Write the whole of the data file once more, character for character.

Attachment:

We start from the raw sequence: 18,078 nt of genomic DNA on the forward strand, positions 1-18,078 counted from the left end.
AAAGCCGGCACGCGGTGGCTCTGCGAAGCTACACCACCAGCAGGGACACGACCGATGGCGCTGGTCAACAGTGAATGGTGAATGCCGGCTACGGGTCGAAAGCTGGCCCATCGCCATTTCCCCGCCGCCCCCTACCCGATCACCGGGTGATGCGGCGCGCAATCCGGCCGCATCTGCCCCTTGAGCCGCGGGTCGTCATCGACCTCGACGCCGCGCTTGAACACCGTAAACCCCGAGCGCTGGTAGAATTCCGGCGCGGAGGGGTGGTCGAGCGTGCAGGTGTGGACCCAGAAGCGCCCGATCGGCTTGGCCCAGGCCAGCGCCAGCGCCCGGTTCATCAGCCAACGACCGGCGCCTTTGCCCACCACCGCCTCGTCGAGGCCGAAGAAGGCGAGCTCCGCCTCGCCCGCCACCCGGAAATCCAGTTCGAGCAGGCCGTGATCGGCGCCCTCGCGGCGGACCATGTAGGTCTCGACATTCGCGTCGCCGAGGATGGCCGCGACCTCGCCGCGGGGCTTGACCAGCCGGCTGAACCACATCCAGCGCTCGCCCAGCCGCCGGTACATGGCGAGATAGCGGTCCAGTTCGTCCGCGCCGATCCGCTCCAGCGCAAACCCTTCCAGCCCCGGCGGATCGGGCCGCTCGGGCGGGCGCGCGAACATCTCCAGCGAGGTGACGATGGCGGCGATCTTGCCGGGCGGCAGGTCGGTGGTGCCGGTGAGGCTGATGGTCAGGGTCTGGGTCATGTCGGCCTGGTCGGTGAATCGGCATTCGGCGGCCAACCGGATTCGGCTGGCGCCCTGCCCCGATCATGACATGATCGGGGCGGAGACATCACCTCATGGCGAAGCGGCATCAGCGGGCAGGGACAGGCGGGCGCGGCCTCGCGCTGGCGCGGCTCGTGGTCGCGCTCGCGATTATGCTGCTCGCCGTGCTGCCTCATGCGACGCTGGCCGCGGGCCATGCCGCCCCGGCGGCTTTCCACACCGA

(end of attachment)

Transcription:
We start from the raw sequence: 18,078 nt of genomic DNA on the forward strand, positions 1-18,078 counted from the left end.
AAAGCCGGCACGCGGTGGCTCTGCGAAGCTACACCACCAGCAGGGACACGACCGATGGCGCTGGTCAACAGTGAATGGTGAATGCCGGCTACGGGTCGAAAGCTGGCCCATCGCCATTTCCCCGCCGCCCCCTACCCGATCACCGGGTGATGCGGCGCGCAATCCGGCCGCATCTGCCCCTTGAGCCGCGGGTCGTCATCGACCTCGACGCCGCGCTTGAACACCGTAAACCCCGAGCGCTGGTAGAATTCCGGCGCGGAGGGGTGGTCGAGCGTGCAGGTGTGGACCCAGAAGCGCCCGATCGGCTTGGCCCAGGCCAGCGCCAGCGCCCGGTTCATCAGCCAACGACCGGCGCCTTTGCCCACCACCGCCTCGTCGAGGCCGAAGAAGGCGAGCTCCGCCTCGCCCGCCACCCGGAAATCCAGTTCGAGCAGGCCGTGATCGGCGCCCTCGCGGCGGACCATGTAGGTCTCGACATTCGCGTCGCCGAGGATGGCCGCGACCTCGCCGCGGGGCTTGACCAGCCGGCTGAACCACATCCAGCGCTCGCCCAGCCGCCGGTACATGGCGAGATAGCGGTCCAGTTCGTCCGCGCCGATCCGCTCCAGCGCAAACCCTTCCAGCCCCGGCGGATCGGGCCGCTCGGGCGGGCGCGCGAACATCTCCAGCGAGGTGACGATGGCGGCGATCTTGCCGGGCGGCAGGTCGGTGGTGCCGGTGAGGCTGATGGTCAGGGTCTGGGTCATGTCGGCCTGGTCGGTGAATCGGCATTCGGCGGCCAACCGGATTCGGCTGGCGCCCTGCCCCGATCATGACATGATCGGGGCGGAGACATCACCTCATGGCGAAGCGGCATCAGCGGGCAGGGACAGGCGGGCGCGGCCTCGCGCTGGCGCGGCTCGTGGTCGCGCTCGCGATTATGCTGCTCGCCGTGCTGCCTCATGCGACGCTGGCCGCGGGCCATGCCGCCCCGGCGGCTTTCCACACCGA